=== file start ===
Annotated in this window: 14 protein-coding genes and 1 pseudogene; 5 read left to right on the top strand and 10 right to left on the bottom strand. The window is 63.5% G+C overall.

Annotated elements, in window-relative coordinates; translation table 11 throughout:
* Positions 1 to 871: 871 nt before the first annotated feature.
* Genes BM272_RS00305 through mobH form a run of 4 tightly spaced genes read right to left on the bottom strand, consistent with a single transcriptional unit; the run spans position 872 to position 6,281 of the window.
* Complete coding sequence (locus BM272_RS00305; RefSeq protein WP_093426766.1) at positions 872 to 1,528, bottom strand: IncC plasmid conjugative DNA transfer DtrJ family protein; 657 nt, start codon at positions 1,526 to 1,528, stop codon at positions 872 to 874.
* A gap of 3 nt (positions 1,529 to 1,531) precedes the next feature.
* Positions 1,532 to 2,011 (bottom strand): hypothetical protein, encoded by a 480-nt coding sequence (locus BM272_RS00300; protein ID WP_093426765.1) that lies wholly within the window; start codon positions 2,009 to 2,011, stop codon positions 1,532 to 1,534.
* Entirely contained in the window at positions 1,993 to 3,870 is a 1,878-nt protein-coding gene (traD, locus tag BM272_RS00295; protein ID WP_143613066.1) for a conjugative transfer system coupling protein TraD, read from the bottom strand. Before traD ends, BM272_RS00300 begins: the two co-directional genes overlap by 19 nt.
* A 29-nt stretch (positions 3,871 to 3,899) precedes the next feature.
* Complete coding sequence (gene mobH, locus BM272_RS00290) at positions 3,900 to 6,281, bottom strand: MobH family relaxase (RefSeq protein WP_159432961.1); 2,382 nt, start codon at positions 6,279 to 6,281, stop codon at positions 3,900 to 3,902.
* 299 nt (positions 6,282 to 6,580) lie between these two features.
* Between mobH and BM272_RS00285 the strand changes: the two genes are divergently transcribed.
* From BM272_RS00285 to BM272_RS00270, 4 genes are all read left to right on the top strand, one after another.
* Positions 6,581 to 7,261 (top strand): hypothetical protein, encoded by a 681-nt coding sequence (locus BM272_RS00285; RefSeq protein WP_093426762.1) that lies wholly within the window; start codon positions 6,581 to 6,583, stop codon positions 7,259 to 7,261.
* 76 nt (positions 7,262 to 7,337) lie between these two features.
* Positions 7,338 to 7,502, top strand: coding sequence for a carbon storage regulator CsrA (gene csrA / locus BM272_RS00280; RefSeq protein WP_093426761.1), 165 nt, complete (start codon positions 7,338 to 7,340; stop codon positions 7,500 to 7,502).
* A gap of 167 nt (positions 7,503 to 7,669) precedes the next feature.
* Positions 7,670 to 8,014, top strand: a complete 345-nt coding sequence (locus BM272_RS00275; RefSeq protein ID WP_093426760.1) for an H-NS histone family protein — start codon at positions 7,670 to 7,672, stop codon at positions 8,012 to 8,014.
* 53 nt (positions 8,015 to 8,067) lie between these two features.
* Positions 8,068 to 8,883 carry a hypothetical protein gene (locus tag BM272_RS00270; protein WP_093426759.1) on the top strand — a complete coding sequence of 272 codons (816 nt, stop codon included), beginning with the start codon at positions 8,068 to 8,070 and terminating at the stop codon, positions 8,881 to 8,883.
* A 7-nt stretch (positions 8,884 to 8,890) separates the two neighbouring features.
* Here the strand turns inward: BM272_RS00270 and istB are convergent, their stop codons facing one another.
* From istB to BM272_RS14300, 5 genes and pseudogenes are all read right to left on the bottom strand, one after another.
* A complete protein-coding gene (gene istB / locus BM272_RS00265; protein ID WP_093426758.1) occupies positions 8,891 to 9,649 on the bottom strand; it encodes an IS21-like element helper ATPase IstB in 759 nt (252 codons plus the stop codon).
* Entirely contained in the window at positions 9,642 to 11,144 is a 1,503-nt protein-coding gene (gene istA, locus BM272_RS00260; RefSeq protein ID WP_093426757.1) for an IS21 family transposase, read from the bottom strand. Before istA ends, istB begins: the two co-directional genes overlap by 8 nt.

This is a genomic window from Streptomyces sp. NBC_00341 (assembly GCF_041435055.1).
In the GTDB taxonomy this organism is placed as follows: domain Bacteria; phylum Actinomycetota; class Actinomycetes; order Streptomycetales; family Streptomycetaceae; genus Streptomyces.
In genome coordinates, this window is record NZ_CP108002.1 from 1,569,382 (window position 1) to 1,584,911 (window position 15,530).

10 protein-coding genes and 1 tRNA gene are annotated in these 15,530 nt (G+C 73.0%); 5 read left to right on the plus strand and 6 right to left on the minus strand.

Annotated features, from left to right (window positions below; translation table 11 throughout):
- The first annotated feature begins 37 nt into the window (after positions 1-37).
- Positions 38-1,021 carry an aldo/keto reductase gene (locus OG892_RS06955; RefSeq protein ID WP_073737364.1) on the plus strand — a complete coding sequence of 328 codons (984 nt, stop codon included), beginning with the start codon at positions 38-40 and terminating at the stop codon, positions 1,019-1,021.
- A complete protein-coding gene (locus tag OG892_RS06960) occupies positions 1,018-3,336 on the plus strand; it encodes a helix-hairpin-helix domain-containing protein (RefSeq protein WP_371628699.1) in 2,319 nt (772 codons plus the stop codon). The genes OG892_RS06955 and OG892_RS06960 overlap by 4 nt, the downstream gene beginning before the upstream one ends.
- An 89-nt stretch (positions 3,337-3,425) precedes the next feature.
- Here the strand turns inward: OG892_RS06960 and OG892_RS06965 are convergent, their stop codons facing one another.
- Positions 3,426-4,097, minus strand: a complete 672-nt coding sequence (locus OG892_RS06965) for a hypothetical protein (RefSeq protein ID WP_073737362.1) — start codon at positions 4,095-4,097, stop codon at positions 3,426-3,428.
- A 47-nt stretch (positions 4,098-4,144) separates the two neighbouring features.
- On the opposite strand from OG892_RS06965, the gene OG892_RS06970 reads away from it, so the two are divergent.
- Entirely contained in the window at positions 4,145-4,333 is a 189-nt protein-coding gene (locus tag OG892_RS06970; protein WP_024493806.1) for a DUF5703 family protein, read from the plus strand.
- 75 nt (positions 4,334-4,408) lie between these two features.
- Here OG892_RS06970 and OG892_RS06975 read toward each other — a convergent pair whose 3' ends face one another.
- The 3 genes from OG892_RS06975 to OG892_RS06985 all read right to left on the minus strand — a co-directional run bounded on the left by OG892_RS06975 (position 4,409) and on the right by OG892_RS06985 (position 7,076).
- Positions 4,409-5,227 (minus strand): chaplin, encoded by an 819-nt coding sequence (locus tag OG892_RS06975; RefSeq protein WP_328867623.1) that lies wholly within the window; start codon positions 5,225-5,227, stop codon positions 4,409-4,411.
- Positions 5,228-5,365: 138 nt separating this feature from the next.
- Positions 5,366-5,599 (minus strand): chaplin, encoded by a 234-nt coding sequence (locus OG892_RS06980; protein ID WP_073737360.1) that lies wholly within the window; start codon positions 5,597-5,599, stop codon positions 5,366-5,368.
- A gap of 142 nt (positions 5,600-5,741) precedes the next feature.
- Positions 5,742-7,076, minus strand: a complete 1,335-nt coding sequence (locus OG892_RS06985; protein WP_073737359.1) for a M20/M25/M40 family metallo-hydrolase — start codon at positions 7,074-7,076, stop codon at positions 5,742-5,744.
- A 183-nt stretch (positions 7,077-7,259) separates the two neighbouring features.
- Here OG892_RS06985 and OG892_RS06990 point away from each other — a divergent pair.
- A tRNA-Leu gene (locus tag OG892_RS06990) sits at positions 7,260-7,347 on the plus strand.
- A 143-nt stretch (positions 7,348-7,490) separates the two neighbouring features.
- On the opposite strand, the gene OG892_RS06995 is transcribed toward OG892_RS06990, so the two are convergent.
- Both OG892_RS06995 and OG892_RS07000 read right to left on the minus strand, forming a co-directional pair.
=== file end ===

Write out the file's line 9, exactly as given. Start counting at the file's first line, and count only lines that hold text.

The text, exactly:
* A 29-nt stretch (positions 3,871 to 3,899) precedes the next feature.